Sally Hawkins stars as a mother caught between trying to understand her teenage son and reconciling with her husband, in stores October 4th
In director Richard Ayoade's coming-of-age comedy Submarine, acclaimed actress Sally Hawkins plays Jill, the mother of a teenage boy she doesn't quite understand and the wife of a husband that is growing apart from her. Things take a turn for the odd when she finds herself falling for the self-help guru that has moved in next door. The Submarine Blu-ray and DVD arrive in stores October 4th. To Celebrate the release of this quirky romantic adventure, we caught up with Sally Hawkins to find out more about her character, and to find out what it was like working with longtime friend Richard Ayoade.
Here is our conversation.
In playing the mother, what sort of off-screen rapport did you have to extend to your co-star and on-screen son Craig Roberts? Or did you only find that relationship once you were in front of the camera?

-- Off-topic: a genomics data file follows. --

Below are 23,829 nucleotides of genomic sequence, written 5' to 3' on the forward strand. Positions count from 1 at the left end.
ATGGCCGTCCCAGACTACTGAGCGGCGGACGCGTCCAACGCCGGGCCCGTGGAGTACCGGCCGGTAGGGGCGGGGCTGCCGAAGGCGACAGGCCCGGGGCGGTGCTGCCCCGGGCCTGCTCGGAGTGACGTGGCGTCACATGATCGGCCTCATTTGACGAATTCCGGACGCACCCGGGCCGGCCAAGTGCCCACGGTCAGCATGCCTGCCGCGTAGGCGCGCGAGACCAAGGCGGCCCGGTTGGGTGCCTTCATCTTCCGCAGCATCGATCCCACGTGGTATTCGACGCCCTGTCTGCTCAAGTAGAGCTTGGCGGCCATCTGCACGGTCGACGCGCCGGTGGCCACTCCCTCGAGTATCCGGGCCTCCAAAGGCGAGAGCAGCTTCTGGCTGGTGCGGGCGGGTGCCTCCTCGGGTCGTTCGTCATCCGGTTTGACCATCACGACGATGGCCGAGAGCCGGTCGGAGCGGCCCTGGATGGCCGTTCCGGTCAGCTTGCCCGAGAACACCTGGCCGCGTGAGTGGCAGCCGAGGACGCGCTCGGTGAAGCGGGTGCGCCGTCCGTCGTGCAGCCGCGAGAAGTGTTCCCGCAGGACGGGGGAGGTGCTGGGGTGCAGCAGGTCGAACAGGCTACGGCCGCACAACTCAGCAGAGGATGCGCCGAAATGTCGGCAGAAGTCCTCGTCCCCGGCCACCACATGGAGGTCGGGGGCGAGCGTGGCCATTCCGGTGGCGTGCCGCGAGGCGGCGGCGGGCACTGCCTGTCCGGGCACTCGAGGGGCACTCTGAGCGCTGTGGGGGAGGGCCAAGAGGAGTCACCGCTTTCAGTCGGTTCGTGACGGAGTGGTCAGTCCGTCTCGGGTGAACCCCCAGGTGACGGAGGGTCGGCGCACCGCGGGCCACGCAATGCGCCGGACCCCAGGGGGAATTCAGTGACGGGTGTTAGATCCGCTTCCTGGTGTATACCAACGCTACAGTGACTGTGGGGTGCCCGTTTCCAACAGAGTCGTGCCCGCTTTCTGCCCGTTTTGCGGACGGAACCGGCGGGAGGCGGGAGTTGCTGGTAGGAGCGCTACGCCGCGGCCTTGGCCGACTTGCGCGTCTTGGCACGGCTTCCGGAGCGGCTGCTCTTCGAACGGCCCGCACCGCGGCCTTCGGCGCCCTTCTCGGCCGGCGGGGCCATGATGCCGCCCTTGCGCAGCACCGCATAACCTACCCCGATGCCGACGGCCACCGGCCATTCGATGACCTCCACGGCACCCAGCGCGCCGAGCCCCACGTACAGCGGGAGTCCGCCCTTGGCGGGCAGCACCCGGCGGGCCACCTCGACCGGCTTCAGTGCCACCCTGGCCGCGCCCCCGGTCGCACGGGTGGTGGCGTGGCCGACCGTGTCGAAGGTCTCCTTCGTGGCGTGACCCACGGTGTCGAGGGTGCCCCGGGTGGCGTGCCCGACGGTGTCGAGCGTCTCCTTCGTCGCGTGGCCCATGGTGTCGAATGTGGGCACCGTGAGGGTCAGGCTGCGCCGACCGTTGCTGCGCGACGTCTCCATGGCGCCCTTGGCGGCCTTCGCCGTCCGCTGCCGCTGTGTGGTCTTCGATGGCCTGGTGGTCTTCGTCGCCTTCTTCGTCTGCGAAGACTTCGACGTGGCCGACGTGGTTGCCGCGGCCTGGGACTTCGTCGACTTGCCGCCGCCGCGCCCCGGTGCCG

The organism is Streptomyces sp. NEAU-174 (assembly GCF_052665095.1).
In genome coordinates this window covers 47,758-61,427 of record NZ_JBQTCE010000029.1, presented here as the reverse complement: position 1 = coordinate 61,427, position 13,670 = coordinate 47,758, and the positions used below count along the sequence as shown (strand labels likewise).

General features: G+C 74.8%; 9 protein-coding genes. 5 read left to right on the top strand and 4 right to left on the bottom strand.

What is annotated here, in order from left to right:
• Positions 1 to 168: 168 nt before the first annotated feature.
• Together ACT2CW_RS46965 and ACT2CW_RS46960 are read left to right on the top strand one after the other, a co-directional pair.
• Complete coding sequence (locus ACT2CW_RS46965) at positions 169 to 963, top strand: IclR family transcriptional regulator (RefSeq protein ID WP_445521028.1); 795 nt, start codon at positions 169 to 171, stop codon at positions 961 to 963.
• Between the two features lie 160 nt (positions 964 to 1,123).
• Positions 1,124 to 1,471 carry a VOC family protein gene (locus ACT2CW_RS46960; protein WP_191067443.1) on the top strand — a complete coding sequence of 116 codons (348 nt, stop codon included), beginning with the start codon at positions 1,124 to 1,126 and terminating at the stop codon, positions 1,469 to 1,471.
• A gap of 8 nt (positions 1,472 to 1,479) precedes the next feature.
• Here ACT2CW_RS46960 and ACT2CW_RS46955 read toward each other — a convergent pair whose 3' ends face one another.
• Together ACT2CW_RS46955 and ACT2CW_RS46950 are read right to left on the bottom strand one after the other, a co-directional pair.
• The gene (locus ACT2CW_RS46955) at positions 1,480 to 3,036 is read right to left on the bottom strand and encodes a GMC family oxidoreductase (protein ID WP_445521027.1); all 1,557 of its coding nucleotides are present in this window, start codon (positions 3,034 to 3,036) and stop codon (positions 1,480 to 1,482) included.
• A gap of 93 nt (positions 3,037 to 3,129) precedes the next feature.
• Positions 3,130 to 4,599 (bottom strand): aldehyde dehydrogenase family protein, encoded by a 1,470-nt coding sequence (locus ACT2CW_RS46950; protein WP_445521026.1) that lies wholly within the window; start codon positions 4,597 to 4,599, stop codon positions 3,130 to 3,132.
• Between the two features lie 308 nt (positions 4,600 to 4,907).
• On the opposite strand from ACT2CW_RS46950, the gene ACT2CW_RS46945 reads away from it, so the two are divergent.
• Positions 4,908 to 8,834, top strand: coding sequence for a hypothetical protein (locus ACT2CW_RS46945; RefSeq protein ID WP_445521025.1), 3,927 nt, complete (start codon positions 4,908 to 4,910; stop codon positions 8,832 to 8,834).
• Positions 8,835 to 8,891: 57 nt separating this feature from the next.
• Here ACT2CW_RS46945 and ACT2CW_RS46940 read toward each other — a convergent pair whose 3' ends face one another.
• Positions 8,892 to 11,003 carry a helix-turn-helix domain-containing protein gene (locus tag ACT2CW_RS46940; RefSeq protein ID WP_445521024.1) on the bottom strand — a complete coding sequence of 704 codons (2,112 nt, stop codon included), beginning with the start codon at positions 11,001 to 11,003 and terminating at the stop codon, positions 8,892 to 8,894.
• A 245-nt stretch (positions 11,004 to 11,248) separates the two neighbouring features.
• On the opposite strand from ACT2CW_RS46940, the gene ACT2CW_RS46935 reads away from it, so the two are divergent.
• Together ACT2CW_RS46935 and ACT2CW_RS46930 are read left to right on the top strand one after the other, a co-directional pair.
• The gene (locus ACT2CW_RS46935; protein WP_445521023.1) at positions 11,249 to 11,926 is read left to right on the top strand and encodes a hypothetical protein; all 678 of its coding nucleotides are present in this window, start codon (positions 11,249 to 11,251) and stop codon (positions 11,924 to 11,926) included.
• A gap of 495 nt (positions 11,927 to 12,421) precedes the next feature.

Sally Hawkins: We had some time to work together. Richard Ayoade spent a lot of time on Craig Roberts and Yasmin Paige's relationship. Even then, we did have time to rehearse, and build that unique chemistry of a mother and son. Noah Taylor and I had a lot of time to improvise. That is always good fun, and very valuable. You don't usually get a lot of time to explore those relationships. The more time you have, the stronger those bonds will be, and the stronger they will look. We did have a couple of extra days. I felt like I'd always known Craig Roberts. I know that sounds like a cliché, and a bit ridiculous. But when I think back to first meeting with Craig, I instantly got along with him. I felt like I'd always known him. He is an incredibly likeable person. He is bright. He is very professional. I never felt like he was a child, even though he was very young. That chemistry had been there from the very beginning. Richard Ayoade was very careful, and very clever in working with the young actors. He built up their characters very slowly. By the time I met them, they were fully formed characters. They had their little quirks and characteristics. This all helped to make it believable. You have to look at my relationship with Craig Roberts and I as mother and son like this...It's not particularly modern. It's not very friendly. It's a very traditional, conventional, mother and son relationship. This kid is at that point in his life when he is coming into his teenage years. The whole movie is about him discovering himself, what he likes. At that point, you begin to break away from the family unit. You break away from the parents. From the usual child-adult relationship. I don't think this is an easy relationship, but the mother is really trying to understand him. She is a burden to herself. She tries really hard to understand people. She does love him, but she finds it hard to express that love. What is the best way to express that love? This person is rapidly growing up in front of her. She doesn't know if she should keep the reigns on tight. Or to let him go. I think that is difficult for every parent. When your child is reaching that stage of development. Jill finds this difficult. She isn't getting much help from the dad, and she finds it hard to watch the child grow up, I suppose. She is reaching a difficult stage in her own life. The more the child breaks away from the adult, the more it shows off things in her own life that she needs to work on. All the characters in the movie feel like children at different stages of development. Jill feels that she was only playing at being a mother. She didn't know the right responses, or the right thing to say at certain times. I think that is the reason for her awkwardness. She was trying very hard, but failed miserably.